Homily 447 – 36th Sunday After Pentecost
Holy Transfiguration Orthodox Church, Ames, Iowa
February 14, 2021
Epistle: (285-ctr) 1 Timothy 4:9-15
Gospel: (94) Luke 19:1-10
In the Name of the Father, and of the Son, and of the Holy Spirit, One God.
Zacchaeus, in the children’s song that some of us learned in Sunday School, was a – quote – “wee little man” – unquote who desired to see Jesus. So, he climbed up in a sycamore tree to see the Lord.
This was in Jericho, and the sycamore tree is still there, by the way. It may not be the same exact tree – but the tree has been determined to be in the correct location, and that it is over 2,000 years old, so there is certainly a consistency there.
But Zacchaeus was also rich – he was a tax collector after all – and perhaps even knew of Matthew the apostle, so did he really need to climb up a tree to see Christ?
Could he have maybe used his authority to make up for his stature and claim a place in the crowd where he could see the Lord?
Climbing a tree would be pretty undignified for a Jewish man working as a Roman official. Climbing a tree would also be pretty undignified for a rich man.
Zacchaeus obviously wanted to investigate this man Jesus. But we may be able to make the case that he wanted to investigate this man, see the Lord, without being detected. Without being seen.
In other words, he wanted to see Christ – but only on his terms. If it meant being discovered or using his prominence or authority, then he was unwilling to risk it.
We can also assume that the crowd wouldn’t really have allowed Zacchaeus in the front anyway – he was, after all, disliked.
In reading the account though, jumping ahead a bit, when Christ does point him out and indicate that He would stay with Zacchaeus, it wasn’t the crowd of the common people who objected, but the Pharisees and the scribes and what might be called the “elite” of Jewish life.
So perhaps while Zacchaeus was reviled in society, it was only within a certain portion of society. There is a universal truth among the wealthy – you can’t get rich from the poor. Particularly in an area limited in geography.
Today, the rich can become rich at the expense of the poor, because they are able to make a small amount off of each poor person – but the geography has become unlimited.
What makes Wal-Mart and McDonald’s work is that they have extremely low margins, but have an enormous volume.
Jericho was more limited. If you were to become wealthy through exploitation or extortion or fraud, you needed very wealthy people.
While Zacchaeus can in no way be called a champion of the poor, he certainly would be wealthy at the expense of the wealthy. And the wealthy and powerful hated it. Just like they do today. The wealthy hate those who ask them, or worse compel them, to use their wealth to benefit others that they cannot control.
But, all of that is only to serve to support the point that Zacchaeus wanted to encounter Christ but wanted that encounter to be on Zacchaeus’s terms, not Christ’s terms. Zacchaeus wasn’t willing to take a risk – didn’t really want to be discovered – but only to observe from a distance.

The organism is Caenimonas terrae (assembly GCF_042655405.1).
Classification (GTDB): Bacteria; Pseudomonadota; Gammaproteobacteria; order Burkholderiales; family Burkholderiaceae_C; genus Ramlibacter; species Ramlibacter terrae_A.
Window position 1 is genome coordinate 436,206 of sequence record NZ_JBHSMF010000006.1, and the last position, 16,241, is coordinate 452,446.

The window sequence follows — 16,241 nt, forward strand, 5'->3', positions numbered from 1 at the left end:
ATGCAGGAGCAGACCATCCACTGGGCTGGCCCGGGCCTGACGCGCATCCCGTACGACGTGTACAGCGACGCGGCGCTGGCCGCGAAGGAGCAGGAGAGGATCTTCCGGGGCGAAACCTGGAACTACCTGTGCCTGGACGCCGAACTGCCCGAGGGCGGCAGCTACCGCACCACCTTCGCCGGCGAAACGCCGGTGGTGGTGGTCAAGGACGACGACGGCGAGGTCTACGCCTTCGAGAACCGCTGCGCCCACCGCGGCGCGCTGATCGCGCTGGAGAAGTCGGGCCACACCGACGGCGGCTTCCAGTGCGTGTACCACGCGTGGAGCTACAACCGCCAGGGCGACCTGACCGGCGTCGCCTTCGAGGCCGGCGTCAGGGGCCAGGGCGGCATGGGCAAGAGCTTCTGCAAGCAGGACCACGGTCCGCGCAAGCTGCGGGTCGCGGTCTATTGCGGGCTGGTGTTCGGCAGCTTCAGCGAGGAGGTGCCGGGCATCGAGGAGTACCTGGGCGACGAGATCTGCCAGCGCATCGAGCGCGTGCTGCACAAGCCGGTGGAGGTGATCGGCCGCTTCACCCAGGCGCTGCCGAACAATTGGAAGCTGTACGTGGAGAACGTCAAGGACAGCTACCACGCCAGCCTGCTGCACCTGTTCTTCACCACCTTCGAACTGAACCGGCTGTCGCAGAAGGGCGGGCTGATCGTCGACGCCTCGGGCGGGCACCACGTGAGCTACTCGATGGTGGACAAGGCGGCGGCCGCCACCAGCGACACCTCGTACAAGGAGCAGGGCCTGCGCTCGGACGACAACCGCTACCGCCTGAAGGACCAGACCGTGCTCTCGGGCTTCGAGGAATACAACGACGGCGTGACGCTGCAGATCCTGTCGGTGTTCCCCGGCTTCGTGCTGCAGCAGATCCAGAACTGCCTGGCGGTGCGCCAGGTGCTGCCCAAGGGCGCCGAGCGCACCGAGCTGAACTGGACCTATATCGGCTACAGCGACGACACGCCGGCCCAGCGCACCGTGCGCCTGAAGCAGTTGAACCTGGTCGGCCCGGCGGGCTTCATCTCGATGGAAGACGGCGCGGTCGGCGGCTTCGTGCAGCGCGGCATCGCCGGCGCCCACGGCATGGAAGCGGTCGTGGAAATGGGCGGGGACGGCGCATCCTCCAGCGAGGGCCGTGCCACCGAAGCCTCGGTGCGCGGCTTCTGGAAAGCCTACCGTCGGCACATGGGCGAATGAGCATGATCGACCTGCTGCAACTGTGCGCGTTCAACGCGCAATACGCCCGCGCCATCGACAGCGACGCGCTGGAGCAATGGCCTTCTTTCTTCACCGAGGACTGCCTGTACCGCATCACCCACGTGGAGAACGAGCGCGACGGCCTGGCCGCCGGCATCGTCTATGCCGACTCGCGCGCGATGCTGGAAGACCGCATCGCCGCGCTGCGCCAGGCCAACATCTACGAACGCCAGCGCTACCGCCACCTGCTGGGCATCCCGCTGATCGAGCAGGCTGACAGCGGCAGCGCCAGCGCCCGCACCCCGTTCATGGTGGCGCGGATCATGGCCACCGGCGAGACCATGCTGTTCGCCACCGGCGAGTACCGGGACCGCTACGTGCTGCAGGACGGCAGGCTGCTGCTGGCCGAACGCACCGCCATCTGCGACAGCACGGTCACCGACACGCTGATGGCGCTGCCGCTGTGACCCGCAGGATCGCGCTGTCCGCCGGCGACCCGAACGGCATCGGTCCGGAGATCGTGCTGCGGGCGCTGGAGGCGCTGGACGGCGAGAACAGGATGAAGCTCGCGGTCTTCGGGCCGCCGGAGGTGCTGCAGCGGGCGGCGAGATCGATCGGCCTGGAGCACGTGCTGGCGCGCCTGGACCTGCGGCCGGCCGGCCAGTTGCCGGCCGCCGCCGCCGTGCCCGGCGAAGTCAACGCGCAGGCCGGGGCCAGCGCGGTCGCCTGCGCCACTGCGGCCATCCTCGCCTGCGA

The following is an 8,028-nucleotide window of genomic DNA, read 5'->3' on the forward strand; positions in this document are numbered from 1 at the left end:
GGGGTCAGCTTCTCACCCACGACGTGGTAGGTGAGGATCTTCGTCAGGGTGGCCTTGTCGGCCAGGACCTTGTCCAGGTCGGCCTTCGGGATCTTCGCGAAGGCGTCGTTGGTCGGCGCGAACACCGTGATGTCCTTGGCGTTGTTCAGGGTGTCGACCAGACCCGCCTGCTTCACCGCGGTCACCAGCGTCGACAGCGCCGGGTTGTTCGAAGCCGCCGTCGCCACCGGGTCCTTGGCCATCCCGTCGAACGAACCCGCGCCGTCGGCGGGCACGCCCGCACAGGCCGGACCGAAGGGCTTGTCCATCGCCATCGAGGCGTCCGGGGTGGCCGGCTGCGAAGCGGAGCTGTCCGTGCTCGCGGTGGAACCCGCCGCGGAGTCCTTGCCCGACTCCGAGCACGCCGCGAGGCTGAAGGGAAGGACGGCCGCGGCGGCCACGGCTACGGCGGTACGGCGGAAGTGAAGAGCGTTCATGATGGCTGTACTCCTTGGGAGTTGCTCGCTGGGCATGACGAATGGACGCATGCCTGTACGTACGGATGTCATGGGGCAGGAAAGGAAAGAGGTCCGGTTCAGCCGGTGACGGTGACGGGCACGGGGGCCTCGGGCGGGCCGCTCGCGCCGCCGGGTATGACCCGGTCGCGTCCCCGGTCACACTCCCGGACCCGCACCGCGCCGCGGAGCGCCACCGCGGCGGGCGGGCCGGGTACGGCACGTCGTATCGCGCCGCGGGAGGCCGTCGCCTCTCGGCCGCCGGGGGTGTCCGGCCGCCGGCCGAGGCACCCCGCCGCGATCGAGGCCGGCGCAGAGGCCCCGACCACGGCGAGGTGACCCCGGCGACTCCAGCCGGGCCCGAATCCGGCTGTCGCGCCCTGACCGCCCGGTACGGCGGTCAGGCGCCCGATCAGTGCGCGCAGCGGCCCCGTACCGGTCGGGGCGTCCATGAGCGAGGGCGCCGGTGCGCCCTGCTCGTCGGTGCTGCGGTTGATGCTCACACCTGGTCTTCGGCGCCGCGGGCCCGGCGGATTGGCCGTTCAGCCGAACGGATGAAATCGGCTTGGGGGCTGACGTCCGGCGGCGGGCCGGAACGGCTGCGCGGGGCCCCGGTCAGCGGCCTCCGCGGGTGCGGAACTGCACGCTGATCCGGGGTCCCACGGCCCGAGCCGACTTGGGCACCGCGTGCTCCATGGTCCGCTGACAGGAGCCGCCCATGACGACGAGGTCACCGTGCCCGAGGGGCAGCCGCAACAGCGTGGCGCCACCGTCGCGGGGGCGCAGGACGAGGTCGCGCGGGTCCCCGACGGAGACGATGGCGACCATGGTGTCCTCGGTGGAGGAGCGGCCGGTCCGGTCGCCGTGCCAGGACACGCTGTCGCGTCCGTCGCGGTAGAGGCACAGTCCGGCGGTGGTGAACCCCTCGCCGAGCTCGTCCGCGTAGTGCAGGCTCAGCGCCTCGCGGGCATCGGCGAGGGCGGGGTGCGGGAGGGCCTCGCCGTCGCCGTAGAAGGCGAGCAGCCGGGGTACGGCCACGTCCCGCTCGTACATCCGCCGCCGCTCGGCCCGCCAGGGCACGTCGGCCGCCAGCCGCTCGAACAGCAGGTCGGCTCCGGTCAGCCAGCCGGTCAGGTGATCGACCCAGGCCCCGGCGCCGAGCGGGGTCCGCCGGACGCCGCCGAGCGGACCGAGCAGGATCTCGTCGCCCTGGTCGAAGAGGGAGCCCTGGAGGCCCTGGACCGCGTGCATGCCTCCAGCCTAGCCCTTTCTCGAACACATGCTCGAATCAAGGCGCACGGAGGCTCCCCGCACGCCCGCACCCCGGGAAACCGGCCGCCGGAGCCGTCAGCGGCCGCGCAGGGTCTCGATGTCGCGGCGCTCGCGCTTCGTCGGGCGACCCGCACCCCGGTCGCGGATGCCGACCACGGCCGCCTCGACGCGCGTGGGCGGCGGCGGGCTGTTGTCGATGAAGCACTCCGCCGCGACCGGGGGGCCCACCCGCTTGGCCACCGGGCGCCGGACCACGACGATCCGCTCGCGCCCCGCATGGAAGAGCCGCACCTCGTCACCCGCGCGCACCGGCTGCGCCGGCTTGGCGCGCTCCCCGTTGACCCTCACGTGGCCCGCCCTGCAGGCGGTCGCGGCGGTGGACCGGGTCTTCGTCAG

How many of us are that way? We want to encounter Christ, but not in a way that risks anything. I know when I was a kid I would think about being a missionary because missionaries were cool.
But I recall telling God that I would be a missionary but please not to Africa or Asia. I didn’t like the food and didn’t like the culture.
Those were my terms.
So, how many of us are unwilling to give up our position, or our power, or our belongings, or our (dare I say) privilege, to follow Christ? We look for a no-risk Christianity, where we don’t need to give anything up to follow Christ.
Avoiding risk isn’t following Christ, however. Christ gave up everything – all of heaven – to become incarnate as one of us. Such a risk! Such self-denial! He had to deny His very divinity.
He didn’t lose it – He didn’t become somehow less divine – but he denied it. He voluntarily turned His back on that divinity in the incarnation.
In the case of Zacchaeus – the man who didn’t want to risk anything to encounter Christ – Christ blew that out of the water by turning it around. Zacchaeus was discovered, pointed out, called.
And in that calling, Zacchaeus found salvation. He found the one thing worth more than all he had. The one thing that was and is worth everything.
He released his grip on wealth, and restored not just the defrauded and exploited, but became a champion for the poor. In giving half to the poor, and restoring what he defrauded four times over, Zacchaeus gave everything. Everything.
The Church has a couple of possibilities as to what happened to Zacchaeus. St. Clement of Rome writes that Zacchaeus became Matthias, and replaced Judas as an Apostle.
Most of the accounts say that Zacchaeus followed with Christ and remained with St. Peter after the resurrection, and St. Peter made Zacchaeus a bishop in Palestine.
The challenge of Zacchaeus is for us to consider on what terms we are willing to accept Christ. Do we have terms? Most of us do – I know I do – and I struggle to offer them to Christ.
I ask Him and urge you to ask Him, as we enter into the preparatory season before Great Lent, I ask Him to take my terms, but to ignore them. It is my own garden of Gethsemane version of “nevertheless, not my will but Your will be done.” And I promise, along with Zacchaeus, my obedience.
On His terms. Not mine.
In the Name of the Father, and of the Son, and of the Holy Spirit, One God. Glory to Jesus Christ!